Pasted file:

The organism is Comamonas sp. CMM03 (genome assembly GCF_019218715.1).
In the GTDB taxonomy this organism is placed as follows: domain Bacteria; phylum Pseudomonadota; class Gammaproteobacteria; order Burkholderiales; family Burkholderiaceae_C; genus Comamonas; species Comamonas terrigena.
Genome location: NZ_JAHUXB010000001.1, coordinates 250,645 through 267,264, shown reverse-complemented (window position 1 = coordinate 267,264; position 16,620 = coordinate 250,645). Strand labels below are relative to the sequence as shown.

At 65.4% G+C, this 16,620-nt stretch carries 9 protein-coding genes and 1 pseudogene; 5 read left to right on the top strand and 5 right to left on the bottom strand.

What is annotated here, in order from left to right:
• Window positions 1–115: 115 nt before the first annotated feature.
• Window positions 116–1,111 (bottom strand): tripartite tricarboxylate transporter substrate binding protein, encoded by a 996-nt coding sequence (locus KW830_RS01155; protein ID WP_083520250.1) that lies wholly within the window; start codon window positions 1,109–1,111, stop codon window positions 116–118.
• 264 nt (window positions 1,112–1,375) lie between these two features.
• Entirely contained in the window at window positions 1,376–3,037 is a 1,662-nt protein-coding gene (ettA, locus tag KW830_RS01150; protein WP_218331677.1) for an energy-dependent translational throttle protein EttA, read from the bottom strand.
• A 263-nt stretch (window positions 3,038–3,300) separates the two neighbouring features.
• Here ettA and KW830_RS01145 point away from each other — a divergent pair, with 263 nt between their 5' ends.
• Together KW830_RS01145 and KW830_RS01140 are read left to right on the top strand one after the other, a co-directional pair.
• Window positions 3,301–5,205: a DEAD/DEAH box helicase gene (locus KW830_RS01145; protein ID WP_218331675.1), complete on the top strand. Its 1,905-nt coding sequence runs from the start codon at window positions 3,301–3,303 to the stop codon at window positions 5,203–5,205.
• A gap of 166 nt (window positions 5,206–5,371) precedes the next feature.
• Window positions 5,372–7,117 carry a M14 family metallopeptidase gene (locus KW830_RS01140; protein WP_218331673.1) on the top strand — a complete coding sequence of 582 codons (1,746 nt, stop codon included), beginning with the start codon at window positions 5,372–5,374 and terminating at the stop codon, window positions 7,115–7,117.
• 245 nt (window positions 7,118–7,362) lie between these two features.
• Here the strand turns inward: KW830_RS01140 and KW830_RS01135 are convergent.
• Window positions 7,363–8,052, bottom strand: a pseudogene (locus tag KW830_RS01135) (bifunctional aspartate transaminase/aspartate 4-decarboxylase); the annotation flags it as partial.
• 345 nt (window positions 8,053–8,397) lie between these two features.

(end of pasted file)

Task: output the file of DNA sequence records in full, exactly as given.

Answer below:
The organism is Comamonas sp. CMM03 (genome assembly GCF_019218715.1).
In the GTDB taxonomy this organism is placed as follows: domain Bacteria; phylum Pseudomonadota; class Gammaproteobacteria; order Burkholderiales; family Burkholderiaceae_C; genus Comamonas; species Comamonas terrigena.
Genome location: NZ_JAHUXB010000001.1, coordinates 250,645 through 267,264, shown reverse-complemented (window position 1 = coordinate 267,264; position 16,620 = coordinate 250,645). Strand labels below are relative to the sequence as shown.

At 65.4% G+C, this 16,620-nt stretch carries 9 protein-coding genes and 1 pseudogene; 5 read left to right on the top strand and 5 right to left on the bottom strand.

What is annotated here, in order from left to right:
• Window positions 1–115: 115 nt before the first annotated feature.
• Window positions 116–1,111 (bottom strand): tripartite tricarboxylate transporter substrate binding protein, encoded by a 996-nt coding sequence (locus KW830_RS01155; protein ID WP_083520250.1) that lies wholly within the window; start codon window positions 1,109–1,111, stop codon window positions 116–118.
• 264 nt (window positions 1,112–1,375) lie between these two features.
• Entirely contained in the window at window positions 1,376–3,037 is a 1,662-nt protein-coding gene (ettA, locus tag KW830_RS01150; protein WP_218331677.1) for an energy-dependent translational throttle protein EttA, read from the bottom strand.
• A 263-nt stretch (window positions 3,038–3,300) separates the two neighbouring features.
• Here ettA and KW830_RS01145 point away from each other — a divergent pair, with 263 nt between their 5' ends.
• Together KW830_RS01145 and KW830_RS01140 are read left to right on the top strand one after the other, a co-directional pair.
• Window positions 3,301–5,205: a DEAD/DEAH box helicase gene (locus KW830_RS01145; protein ID WP_218331675.1), complete on the top strand. Its 1,905-nt coding sequence runs from the start codon at window positions 3,301–3,303 to the stop codon at window positions 5,203–5,205.
• A gap of 166 nt (window positions 5,206–5,371) precedes the next feature.
• Window positions 5,372–7,117 carry a M14 family metallopeptidase gene (locus KW830_RS01140; protein WP_218331673.1) on the top strand — a complete coding sequence of 582 codons (1,746 nt, stop codon included), beginning with the start codon at window positions 5,372–5,374 and terminating at the stop codon, window positions 7,115–7,117.
• 245 nt (window positions 7,118–7,362) lie between these two features.
• Here the strand turns inward: KW830_RS01140 and KW830_RS01135 are convergent.
• Window positions 7,363–8,052, bottom strand: a pseudogene (locus tag KW830_RS01135) (bifunctional aspartate transaminase/aspartate 4-decarboxylase); the annotation flags it as partial.
• 345 nt (window positions 8,053–8,397) lie between these two features.